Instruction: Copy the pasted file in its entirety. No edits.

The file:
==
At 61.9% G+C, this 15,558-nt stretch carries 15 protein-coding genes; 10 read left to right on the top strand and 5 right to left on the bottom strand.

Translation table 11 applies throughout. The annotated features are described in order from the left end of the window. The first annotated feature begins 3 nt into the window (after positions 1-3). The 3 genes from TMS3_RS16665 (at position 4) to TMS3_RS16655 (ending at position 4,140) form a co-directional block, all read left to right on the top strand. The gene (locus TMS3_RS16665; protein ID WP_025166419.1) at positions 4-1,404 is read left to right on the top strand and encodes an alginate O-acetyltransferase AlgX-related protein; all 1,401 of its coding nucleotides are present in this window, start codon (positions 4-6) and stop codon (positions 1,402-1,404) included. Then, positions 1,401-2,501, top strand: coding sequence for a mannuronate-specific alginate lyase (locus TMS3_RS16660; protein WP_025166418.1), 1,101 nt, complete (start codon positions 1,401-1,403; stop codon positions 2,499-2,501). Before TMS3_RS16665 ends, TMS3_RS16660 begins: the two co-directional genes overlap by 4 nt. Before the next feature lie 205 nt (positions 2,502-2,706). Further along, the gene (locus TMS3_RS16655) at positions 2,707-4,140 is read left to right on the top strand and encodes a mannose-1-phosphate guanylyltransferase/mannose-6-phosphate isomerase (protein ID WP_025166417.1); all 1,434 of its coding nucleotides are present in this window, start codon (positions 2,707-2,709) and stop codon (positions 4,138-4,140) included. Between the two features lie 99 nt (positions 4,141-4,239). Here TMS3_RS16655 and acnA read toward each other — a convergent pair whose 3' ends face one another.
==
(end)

At 61.9% G+C, this 15,558-nt stretch carries 15 protein-coding genes; 10 read left to right on the top strand and 5 right to left on the bottom strand.

Translation table 11 applies throughout. The annotated features are described in order from the left end of the window. The first annotated feature begins 3 nt into the window (after positions 1-3). The 3 genes from TMS3_RS16665 (at position 4) to TMS3_RS16655 (ending at position 4,140) form a co-directional block, all read left to right on the top strand. The gene (locus TMS3_RS16665; protein ID WP_025166419.1) at positions 4-1,404 is read left to right on the top strand and encodes an alginate O-acetyltransferase AlgX-related protein; all 1,401 of its coding nucleotides are present in this window, start codon (positions 4-6) and stop codon (positions 1,402-1,404) included. Then, positions 1,401-2,501, top strand: coding sequence for a mannuronate-specific alginate lyase (locus TMS3_RS16660; protein WP_025166418.1), 1,101 nt, complete (start codon positions 1,401-1,403; stop codon positions 2,499-2,501). Before TMS3_RS16665 ends, TMS3_RS16660 begins: the two co-directional genes overlap by 4 nt. Before the next feature lie 205 nt (positions 2,502-2,706). Further along, the gene (locus TMS3_RS16655) at positions 2,707-4,140 is read left to right on the top strand and encodes a mannose-1-phosphate guanylyltransferase/mannose-6-phosphate isomerase (protein ID WP_025166417.1); all 1,434 of its coding nucleotides are present in this window, start codon (positions 2,707-2,709) and stop codon (positions 4,138-4,140) included. Between the two features lie 99 nt (positions 4,141-4,239). Here TMS3_RS16655 and acnA read toward each other — a convergent pair whose 3' ends face one another.